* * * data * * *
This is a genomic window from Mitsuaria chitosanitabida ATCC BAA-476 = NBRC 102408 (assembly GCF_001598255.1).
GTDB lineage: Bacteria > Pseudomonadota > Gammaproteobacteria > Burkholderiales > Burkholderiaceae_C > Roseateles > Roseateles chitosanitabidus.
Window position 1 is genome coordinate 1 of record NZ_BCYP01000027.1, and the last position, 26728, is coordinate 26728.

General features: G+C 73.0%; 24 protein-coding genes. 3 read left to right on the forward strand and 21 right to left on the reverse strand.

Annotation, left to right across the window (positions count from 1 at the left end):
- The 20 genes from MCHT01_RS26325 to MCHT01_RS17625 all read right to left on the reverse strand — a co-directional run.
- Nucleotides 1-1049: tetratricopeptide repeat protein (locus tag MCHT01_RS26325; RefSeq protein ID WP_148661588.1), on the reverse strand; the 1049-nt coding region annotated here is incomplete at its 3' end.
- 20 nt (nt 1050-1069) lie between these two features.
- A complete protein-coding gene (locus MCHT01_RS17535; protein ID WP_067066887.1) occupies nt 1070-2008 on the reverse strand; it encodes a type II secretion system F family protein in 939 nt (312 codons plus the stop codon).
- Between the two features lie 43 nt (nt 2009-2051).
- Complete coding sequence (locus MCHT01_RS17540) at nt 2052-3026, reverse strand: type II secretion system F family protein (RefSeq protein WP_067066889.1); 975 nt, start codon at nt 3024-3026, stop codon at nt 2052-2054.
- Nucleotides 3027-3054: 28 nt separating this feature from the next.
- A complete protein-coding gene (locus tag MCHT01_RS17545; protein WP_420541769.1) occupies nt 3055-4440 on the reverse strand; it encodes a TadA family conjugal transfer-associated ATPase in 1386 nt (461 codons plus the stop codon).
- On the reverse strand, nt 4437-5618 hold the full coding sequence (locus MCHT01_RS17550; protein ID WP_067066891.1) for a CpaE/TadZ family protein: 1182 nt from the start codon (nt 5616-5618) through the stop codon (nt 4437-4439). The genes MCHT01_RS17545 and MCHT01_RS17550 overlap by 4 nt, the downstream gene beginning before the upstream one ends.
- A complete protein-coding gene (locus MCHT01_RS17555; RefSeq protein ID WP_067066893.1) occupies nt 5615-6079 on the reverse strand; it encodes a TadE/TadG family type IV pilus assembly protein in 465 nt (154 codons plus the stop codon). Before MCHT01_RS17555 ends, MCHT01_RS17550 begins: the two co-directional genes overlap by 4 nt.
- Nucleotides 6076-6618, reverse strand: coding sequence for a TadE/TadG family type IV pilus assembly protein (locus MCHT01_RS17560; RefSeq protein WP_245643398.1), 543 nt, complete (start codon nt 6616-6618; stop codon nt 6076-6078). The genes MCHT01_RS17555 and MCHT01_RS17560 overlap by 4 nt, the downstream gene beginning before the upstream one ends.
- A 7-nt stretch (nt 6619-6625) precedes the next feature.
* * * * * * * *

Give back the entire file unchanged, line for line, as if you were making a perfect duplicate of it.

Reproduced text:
This is a genomic window from Mitsuaria chitosanitabida ATCC BAA-476 = NBRC 102408 (assembly GCF_001598255.1).
GTDB lineage: Bacteria > Pseudomonadota > Gammaproteobacteria > Burkholderiales > Burkholderiaceae_C > Roseateles > Roseateles chitosanitabidus.
Window position 1 is genome coordinate 1 of record NZ_BCYP01000027.1, and the last position, 26728, is coordinate 26728.

General features: G+C 73.0%; 24 protein-coding genes. 3 read left to right on the forward strand and 21 right to left on the reverse strand.

Annotation, left to right across the window (positions count from 1 at the left end):
- The 20 genes from MCHT01_RS26325 to MCHT01_RS17625 all read right to left on the reverse strand — a co-directional run.
- Nucleotides 1-1049: tetratricopeptide repeat protein (locus tag MCHT01_RS26325; RefSeq protein ID WP_148661588.1), on the reverse strand; the 1049-nt coding region annotated here is incomplete at its 3' end.
- 20 nt (nt 1050-1069) lie between these two features.
- A complete protein-coding gene (locus MCHT01_RS17535; protein ID WP_067066887.1) occupies nt 1070-2008 on the reverse strand; it encodes a type II secretion system F family protein in 939 nt (312 codons plus the stop codon).
- Between the two features lie 43 nt (nt 2009-2051).
- Complete coding sequence (locus MCHT01_RS17540) at nt 2052-3026, reverse strand: type II secretion system F family protein (RefSeq protein WP_067066889.1); 975 nt, start codon at nt 3024-3026, stop codon at nt 2052-2054.
- Nucleotides 3027-3054: 28 nt separating this feature from the next.
- A complete protein-coding gene (locus tag MCHT01_RS17545; protein WP_420541769.1) occupies nt 3055-4440 on the reverse strand; it encodes a TadA family conjugal transfer-associated ATPase in 1386 nt (461 codons plus the stop codon).
- On the reverse strand, nt 4437-5618 hold the full coding sequence (locus MCHT01_RS17550; protein ID WP_067066891.1) for a CpaE/TadZ family protein: 1182 nt from the start codon (nt 5616-5618) through the stop codon (nt 4437-4439). The genes MCHT01_RS17545 and MCHT01_RS17550 overlap by 4 nt, the downstream gene beginning before the upstream one ends.
- A complete protein-coding gene (locus MCHT01_RS17555; RefSeq protein ID WP_067066893.1) occupies nt 5615-6079 on the reverse strand; it encodes a TadE/TadG family type IV pilus assembly protein in 465 nt (154 codons plus the stop codon). Before MCHT01_RS17555 ends, MCHT01_RS17550 begins: the two co-directional genes overlap by 4 nt.
- Nucleotides 6076-6618, reverse strand: coding sequence for a TadE/TadG family type IV pilus assembly protein (locus MCHT01_RS17560; RefSeq protein WP_245643398.1), 543 nt, complete (start codon nt 6616-6618; stop codon nt 6076-6078). The genes MCHT01_RS17555 and MCHT01_RS17560 overlap by 4 nt, the downstream gene beginning before the upstream one ends.
- A 7-nt stretch (nt 6619-6625) precedes the next feature.